While rain did finally fall last winter, the economic and agricultural impact of the previous four years of drought are still being felt, especially in the Central Valley, according to a recent report by UC Davis researchers. Those impacts include the loss of hundreds of millions of dollars in revenues, over 1,800 jobs and millions of acre feet in water supply.
In their report, "Economic Impacts of the 2016 California Drought for Agriculture," researchers Josué Medellín-Azuara , Duncan MacEwan , Richard E. Howitt, Daniel A. Sumner and Jay R. Lund forecast that 2016 will see an increase in crop fallowing, reduced revenues and employment, especially in areas without access to groundwater.
The researchers estimated that the 2016 drought will result in a $247 million loss of farm-gate revenues and 1,815 full and part time jobs statewide, with losses concentrated in the Central Valley. The numbers are even worse when the researchers considered other sectors that rely on agriculture, with an estimated total loss of $600 million and 4,700 full and part time jobs statewide due to drought.
Crop fallowing as a result of water shortage was estimated to be approximately 80,000 acres, relative to average water supply conditions, representing just below 1 percent of all irrigated area in California. About 90 percent of land fallowed due to drought was in the Central Valley.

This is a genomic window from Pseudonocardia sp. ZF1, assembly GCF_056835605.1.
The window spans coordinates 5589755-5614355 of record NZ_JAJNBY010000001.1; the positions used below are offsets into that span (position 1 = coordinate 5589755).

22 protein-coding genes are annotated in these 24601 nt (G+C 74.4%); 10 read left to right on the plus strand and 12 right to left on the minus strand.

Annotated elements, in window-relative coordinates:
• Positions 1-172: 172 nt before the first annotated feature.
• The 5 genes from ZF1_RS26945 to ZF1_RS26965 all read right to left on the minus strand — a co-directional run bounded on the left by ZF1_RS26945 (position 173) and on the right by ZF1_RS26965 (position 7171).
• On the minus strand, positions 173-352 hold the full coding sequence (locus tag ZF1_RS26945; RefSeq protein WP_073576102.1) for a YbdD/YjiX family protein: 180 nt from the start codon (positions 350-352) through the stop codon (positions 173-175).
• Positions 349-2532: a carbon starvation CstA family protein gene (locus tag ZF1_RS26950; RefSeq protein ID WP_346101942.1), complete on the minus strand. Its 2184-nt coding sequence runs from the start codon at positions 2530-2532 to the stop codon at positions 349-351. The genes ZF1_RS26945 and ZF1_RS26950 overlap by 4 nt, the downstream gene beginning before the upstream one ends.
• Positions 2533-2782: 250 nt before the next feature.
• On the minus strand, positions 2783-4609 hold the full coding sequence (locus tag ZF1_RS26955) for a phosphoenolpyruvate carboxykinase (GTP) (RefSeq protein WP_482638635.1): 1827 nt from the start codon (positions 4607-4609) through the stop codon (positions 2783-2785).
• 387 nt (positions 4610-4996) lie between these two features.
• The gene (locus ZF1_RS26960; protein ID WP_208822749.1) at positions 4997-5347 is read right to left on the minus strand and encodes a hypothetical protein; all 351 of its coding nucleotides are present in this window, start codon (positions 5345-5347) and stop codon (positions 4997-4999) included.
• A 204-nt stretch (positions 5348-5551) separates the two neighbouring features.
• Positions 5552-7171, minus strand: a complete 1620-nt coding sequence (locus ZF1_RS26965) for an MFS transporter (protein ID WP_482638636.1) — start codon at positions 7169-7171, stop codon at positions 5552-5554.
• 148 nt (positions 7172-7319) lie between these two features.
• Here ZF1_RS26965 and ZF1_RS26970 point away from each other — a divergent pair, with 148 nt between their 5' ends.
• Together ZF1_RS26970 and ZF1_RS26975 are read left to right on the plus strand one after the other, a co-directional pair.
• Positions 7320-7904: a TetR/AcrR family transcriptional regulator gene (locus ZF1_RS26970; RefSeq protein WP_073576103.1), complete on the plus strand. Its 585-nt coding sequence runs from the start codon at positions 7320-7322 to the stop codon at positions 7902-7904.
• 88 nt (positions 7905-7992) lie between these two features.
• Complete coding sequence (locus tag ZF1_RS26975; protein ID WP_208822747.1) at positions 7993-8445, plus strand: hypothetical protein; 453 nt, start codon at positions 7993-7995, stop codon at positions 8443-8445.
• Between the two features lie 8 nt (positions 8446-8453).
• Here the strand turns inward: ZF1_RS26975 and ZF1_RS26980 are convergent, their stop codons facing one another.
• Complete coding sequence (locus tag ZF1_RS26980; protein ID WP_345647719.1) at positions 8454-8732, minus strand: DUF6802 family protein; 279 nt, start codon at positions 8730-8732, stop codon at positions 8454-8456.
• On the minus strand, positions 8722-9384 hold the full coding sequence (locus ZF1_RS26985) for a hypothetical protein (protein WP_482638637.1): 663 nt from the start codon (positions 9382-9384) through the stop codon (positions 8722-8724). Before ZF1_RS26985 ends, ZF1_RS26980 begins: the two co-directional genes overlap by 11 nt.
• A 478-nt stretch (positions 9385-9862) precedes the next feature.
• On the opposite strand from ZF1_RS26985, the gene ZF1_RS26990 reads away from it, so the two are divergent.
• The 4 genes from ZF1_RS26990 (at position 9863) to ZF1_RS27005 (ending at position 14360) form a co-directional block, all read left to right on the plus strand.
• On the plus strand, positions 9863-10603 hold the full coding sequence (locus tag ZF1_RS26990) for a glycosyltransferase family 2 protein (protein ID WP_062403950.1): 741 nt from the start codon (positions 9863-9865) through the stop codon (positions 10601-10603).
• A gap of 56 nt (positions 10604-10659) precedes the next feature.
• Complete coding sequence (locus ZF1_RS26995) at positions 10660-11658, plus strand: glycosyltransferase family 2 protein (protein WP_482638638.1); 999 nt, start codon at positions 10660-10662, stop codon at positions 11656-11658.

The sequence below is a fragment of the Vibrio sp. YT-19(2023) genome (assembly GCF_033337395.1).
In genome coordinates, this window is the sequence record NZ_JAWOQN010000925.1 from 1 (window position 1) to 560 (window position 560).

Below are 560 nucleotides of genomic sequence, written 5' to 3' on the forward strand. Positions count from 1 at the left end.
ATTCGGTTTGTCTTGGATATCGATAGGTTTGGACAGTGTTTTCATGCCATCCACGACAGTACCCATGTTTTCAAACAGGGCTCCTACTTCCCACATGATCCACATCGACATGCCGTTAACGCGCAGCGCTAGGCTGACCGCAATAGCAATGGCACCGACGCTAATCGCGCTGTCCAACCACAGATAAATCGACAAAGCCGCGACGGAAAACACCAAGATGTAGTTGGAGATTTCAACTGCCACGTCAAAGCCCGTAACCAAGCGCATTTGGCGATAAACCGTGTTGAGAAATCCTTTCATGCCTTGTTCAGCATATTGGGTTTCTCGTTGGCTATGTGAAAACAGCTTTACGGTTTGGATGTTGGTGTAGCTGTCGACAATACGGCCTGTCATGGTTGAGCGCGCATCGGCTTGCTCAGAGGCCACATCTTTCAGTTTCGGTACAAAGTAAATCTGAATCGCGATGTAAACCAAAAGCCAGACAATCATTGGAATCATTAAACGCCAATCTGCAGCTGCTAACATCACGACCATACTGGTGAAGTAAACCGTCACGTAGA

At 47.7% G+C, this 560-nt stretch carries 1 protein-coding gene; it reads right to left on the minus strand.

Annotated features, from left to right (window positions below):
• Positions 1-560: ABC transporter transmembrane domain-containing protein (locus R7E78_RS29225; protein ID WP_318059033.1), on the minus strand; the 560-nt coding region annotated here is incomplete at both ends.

In 2016, drought conditions will likely result in surface water supply losses of about 2.6 MAF, of which 1.9 MAF will be replaced with additional groundwater pumping. The researchers also noted that drought effects to agriculture in 2016 were driven largely by low water availability south of the Delta and restrictions on ability to move water across the Delta.
Stanislaus County Farm Bureau Executive Director Wayne Zipser said that while 2016 was a much better year for agriculture locally than the previous four years of drought, it's still going to take some years to get back to "normal" conditions.
"We definitely have seen an improvement this year, with a positive effect on our situation in regards to the drought...Last year was a little bit of catch up, but we have a long ways to go," he said. "This year is going to be critical."
While agriculture remains strong locally and statewide, the drought is contributing to other economic factors.
"Some commodity prices dropped greatly over the last couple of years, like milk prices and almonds are half of what they were a year ago," said Zipser. "There are areas where it's not profitable to farm right now and that has an economic impact as well."
How water resources are managed in the future will also have an impact on agriculture in the Valley.
"We have great irrigation districts which have carried us for 125 years, but it's also what we can keep behind the reservoirs as well," said Zipser.
Looking ahead, Zipser had one comment: "Still pray for rain."
The full UC Davis report can be found at: https://watershed.ucdavis.edu/droughtimpacts